Popularity of Historical Manga

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The latest Monocle Minute newsletter talks about how there’s currently a resurgence in the popularity of educational manga, like the series covering Japanese history pictured.

Japanese publishers, ever on the lookout for the next big thing, have alighted on an unlikely boom: educational manga. A spike in sales of history comics was kick-started in 2013 by a bestselling novel about a school dunce who is transformed into a top student in record time. Keen readers spotted a reference to publisher Shogakukan’s 23-volume manga series on Japanese history and sales promptly rocketed. When the book became a hit film – Biri Gyaru (or Flying Colours as it’s called in English) – sales doubled. Other publishers have now got in on the act, rereleasing old editions with fresh covers and adding new titles to the genre. Kadokawa has sold more than two million copies of its Japanese history manga series in just over a year while Shueisha’s history series has been given a makeover with new artwork and will go on sale in October. Sanseido, a venerable bookshop in Tokyo’s Jimbocho district, reports that grandparents have been buying multiple volumes of manga for their grandchildren.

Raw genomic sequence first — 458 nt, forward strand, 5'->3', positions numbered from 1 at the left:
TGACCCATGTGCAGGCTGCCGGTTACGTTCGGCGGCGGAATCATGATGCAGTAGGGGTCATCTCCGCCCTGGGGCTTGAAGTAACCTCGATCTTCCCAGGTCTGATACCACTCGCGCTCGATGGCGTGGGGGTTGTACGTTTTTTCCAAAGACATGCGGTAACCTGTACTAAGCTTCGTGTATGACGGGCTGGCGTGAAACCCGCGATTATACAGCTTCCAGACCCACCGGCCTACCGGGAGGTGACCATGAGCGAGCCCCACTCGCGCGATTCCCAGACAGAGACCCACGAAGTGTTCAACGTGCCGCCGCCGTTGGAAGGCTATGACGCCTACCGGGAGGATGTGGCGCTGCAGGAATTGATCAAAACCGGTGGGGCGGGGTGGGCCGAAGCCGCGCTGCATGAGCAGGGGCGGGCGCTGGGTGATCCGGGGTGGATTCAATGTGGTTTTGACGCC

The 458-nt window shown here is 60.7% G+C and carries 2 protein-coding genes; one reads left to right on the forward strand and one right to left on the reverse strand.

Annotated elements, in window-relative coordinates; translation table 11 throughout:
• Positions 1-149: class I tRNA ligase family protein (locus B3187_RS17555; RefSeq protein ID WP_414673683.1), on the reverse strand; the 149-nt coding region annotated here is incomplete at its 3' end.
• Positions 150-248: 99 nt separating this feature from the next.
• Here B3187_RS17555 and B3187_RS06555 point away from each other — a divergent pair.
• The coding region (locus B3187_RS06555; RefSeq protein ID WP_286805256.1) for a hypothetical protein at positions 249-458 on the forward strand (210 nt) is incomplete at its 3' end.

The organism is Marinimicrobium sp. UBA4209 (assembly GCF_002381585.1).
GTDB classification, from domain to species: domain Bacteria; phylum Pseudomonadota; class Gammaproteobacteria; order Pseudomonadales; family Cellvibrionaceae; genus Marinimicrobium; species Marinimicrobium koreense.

Published by Jean Snow

Project Manager at Ubisoft. Before that, half a life spent in Tokyo.